Tampons are a hygiene product that absorb the menstrual flow during women periods. The process of putting a tampon includes inserting it inside your vagina, that’s why a common question people ask is “What happens when you pee?”, “Can you pee with a tampon in, first of all?” So, many women are unsure if it’s even possible to wear a tampon and urinate. This can keep them from using tampons since they don’t want to change it every time they pee or they think they can somehow disrupt their periods. Well, there is nothing to worry about. Wearing tampons doesn’t affect urination at all, and you don’t necessarily have to change your tampon after yourself pee.
However, the right way to start with the answer to the question this article is about, let’s go to the basic sexual anatomy of women first. Urine comes out of your urethra, whereas period blood comes out of another opening, which is your vagina.
So, urethra and the vagina are covered by larger folds of tissue (labia majora). After opening those folds, you can see that there are two openings; near the front of your vagina is a tiny opening. This is the exit of the urethra – the duct that conveys urine out of the body from the bladder, and that in male vertebrates also conveys semen.
So, when you use a tampon, you should insert it underneath the urethra, inside your vaginal opening to stop the menstruation flow. This means that the tampon doesn’t interfere at all with your urethra. Therefore, according to Christine Greves, M.D., a board-certified ob-gyn at the Winnie Palmer Hospital for Women and Babies, the tampon is not going to hinder your peeing. She says, “It doesn’t cause a residual amount of urine to be left behind.”
However, it is technically possible to have a bladder prolapse, also known as a cystocele. Bladder prolapse is a condition when the bladder drops and bulges into the vagina due to the weakened and stretched tissues which hold the bladder in place. According to Jessica Shepherd, M.D., a minimally invasive gynecologist, if someone experiences this while wearing a tampon, it can reduce the amount of urine. Other than that, tampons won’t cause a problem at all.
Is it sanitary peeing with a tampon in?
Although a tampon doesn’t block the flow of urine, urine might get on the tampon string while peeing. But, there shouldn’t be any health repercussions if you accidentally pee on the string, as your urine is sterile (bacteria-free), except when you have a urinary tract infection (UTI).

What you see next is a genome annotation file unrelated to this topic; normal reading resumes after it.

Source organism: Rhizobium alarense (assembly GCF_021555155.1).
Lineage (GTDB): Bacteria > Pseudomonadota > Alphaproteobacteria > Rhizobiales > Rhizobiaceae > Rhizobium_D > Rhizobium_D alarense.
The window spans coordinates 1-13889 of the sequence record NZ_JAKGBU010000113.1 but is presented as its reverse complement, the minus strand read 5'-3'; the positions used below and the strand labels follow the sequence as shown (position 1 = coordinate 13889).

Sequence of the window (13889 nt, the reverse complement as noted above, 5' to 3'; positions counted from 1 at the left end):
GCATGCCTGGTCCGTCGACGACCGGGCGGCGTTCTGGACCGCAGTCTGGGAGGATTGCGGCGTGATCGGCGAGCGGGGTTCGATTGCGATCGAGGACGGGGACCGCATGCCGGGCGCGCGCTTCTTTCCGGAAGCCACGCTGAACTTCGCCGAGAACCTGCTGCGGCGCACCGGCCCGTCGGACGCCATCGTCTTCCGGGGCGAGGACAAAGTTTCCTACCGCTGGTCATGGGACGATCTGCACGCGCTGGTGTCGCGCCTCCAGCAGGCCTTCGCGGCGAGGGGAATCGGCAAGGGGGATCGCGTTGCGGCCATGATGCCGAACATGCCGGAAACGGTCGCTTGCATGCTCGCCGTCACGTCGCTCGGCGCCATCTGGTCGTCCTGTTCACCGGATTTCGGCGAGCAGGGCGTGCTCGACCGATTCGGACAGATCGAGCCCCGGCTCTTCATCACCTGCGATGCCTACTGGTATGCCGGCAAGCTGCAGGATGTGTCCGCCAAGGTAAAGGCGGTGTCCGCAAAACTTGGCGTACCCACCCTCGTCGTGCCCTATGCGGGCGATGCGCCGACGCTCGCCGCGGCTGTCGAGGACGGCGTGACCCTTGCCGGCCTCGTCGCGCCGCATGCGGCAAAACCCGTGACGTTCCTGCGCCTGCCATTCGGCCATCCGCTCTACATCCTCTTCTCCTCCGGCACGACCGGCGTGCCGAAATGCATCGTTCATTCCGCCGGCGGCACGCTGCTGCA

How to avoid peeing on the tampon string?
Although there isn’t any risk of using a tampon while peeing, many women don’t like the feeling or smell of a wet string. So, to avoid this experience, here are some tips that might help:
- Put your hand between your legs and pull the tampon string to the side. Hold it against your thigh as you urinate to keep it dry (be careful not to get urine on your hands). You can also reach behind and pull the string back, toward your anus. However, practice this only if you are not going to defecate. Make sure that the string doesn’t actually touch your anus.
- After peeing, you can squeeze the string with a piece of toilet paper or just pat dry thoroughly before pulling up your pants.
- Lean forward a bit and start urinating. This can avoid getting the tampon string wet.
- Before peeing remove the tampon, and insert a new one after you have finished.
About the third option, Greves says that frequent peeing (every hour) and frequent tampon swapping might be uncomfortable, irritating, and cost a lot.
What to do if the tampon itself gets wet?
If the tampon itself gets wet, it means it wasn’t inserted properly and therefore should be removed and replaced with a new one. You should insert your tampon deep enough into your vagina so no part of the tampon itself is showing, except for the string.
Also, it is not necessary to change your tampon every time you urinate. Replace your tampon with a new one based on how long you’ve had it in. You should not let a tampon longer than eight hours or if your tampon is leaking. If the tampon isn’t ready to be changed, you will notice some resistance while pulling on the string. Also, try to coordinate your tampon with your blood flow. If your menstruation flow is light, don’t use a super absorbent tampon, as it can make removing the tampon uncomfortable.
Disclaimer: The contents of this article: text, graphics, images, and other materials contained are strictly for informational purposes only. The Content is NOT intended to be used as a substitute for professional medical diagnosis, advice, or treatment. Please ALWAYS seek the advice of a qualified health provider with all the questions that you have related to, or about, a medical condition.